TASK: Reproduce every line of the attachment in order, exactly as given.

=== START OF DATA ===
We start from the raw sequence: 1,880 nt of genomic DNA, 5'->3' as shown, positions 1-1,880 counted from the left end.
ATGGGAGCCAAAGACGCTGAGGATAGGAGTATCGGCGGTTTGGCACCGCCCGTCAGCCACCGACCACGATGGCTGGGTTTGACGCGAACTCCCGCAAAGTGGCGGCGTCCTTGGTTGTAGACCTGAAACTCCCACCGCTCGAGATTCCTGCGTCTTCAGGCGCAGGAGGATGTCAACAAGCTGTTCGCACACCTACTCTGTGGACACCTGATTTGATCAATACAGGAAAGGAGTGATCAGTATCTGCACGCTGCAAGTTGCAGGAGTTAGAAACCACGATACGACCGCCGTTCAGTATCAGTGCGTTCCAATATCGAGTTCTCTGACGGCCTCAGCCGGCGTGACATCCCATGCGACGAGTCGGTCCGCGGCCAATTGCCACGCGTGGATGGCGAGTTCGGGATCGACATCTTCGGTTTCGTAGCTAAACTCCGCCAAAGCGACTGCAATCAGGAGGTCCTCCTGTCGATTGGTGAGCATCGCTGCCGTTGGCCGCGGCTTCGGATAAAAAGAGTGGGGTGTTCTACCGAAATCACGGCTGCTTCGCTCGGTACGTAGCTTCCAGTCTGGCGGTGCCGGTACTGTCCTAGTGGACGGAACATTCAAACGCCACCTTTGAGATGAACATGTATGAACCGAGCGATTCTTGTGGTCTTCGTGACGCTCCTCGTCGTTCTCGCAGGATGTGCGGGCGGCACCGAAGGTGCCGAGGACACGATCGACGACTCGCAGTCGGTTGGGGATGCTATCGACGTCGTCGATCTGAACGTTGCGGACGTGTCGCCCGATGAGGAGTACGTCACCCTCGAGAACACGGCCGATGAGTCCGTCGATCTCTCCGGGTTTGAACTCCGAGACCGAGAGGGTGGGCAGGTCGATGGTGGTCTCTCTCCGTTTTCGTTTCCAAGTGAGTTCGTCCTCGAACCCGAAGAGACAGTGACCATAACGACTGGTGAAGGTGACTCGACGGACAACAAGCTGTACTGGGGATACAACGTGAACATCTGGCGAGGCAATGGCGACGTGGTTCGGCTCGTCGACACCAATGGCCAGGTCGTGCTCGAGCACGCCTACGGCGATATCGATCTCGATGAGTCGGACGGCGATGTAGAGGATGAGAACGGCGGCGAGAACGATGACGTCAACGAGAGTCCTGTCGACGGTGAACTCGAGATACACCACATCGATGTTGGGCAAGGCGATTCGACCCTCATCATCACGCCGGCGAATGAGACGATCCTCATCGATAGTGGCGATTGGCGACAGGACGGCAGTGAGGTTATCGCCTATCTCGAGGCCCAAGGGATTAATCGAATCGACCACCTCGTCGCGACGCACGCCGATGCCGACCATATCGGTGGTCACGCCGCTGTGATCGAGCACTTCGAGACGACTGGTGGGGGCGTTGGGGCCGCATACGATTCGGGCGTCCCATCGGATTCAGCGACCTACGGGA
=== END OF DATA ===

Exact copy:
We start from the raw sequence: 1,880 nt of genomic DNA, 5'->3' as shown, positions 1-1,880 counted from the left end.
ATGGGAGCCAAAGACGCTGAGGATAGGAGTATCGGCGGTTTGGCACCGCCCGTCAGCCACCGACCACGATGGCTGGGTTTGACGCGAACTCCCGCAAAGTGGCGGCGTCCTTGGTTGTAGACCTGAAACTCCCACCGCTCGAGATTCCTGCGTCTTCAGGCGCAGGAGGATGTCAACAAGCTGTTCGCACACCTACTCTGTGGACACCTGATTTGATCAATACAGGAAAGGAGTGATCAGTATCTGCACGCTGCAAGTTGCAGGAGTTAGAAACCACGATACGACCGCCGTTCAGTATCAGTGCGTTCCAATATCGAGTTCTCTGACGGCCTCAGCCGGCGTGACATCCCATGCGACGAGTCGGTCCGCGGCCAATTGCCACGCGTGGATGGCGAGTTCGGGATCGACATCTTCGGTTTCGTAGCTAAACTCCGCCAAAGCGACTGCAATCAGGAGGTCCTCCTGTCGATTGGTGAGCATCGCTGCCGTTGGCCGCGGCTTCGGATAAAAAGAGTGGGGTGTTCTACCGAAATCACGGCTGCTTCGCTCGGTACGTAGCTTCCAGTCTGGCGGTGCCGGTACTGTCCTAGTGGACGGAACATTCAAACGCCACCTTTGAGATGAACATGTATGAACCGAGCGATTCTTGTGGTCTTCGTGACGCTCCTCGTCGTTCTCGCAGGATGTGCGGGCGGCACCGAAGGTGCCGAGGACACGATCGACGACTCGCAGTCGGTTGGGGATGCTATCGACGTCGTCGATCTGAACGTTGCGGACGTGTCGCCCGATGAGGAGTACGTCACCCTCGAGAACACGGCCGATGAGTCCGTCGATCTCTCCGGGTTTGAACTCCGAGACCGAGAGGGTGGGCAGGTCGATGGTGGTCTCTCTCCGTTTTCGTTTCCAAGTGAGTTCGTCCTCGAACCCGAAGAGACAGTGACCATAACGACTGGTGAAGGTGACTCGACGGACAACAAGCTGTACTGGGGATACAACGTGAACATCTGGCGAGGCAATGGCGACGTGGTTCGGCTCGTCGACACCAATGGCCAGGTCGTGCTCGAGCACGCCTACGGCGATATCGATCTCGATGAGTCGGACGGCGATGTAGAGGATGAGAACGGCGGCGAGAACGATGACGTCAACGAGAGTCCTGTCGACGGTGAACTCGAGATACACCACATCGATGTTGGGCAAGGCGATTCGACCCTCATCATCACGCCGGCGAATGAGACGATCCTCATCGATAGTGGCGATTGGCGACAGGACGGCAGTGAGGTTATCGCCTATCTCGAGGCCCAAGGGATTAATCGAATCGACCACCTCGTCGCGACGCACGCCGATGCCGACCATATCGGTGGTCACGCCGCTGTGATCGAGCACTTCGAGACGACTGGTGGGGGCGTTGGGGCCGCATACGATTCGGGCGTCCCATCGGATTCAGCGACCTACGGGA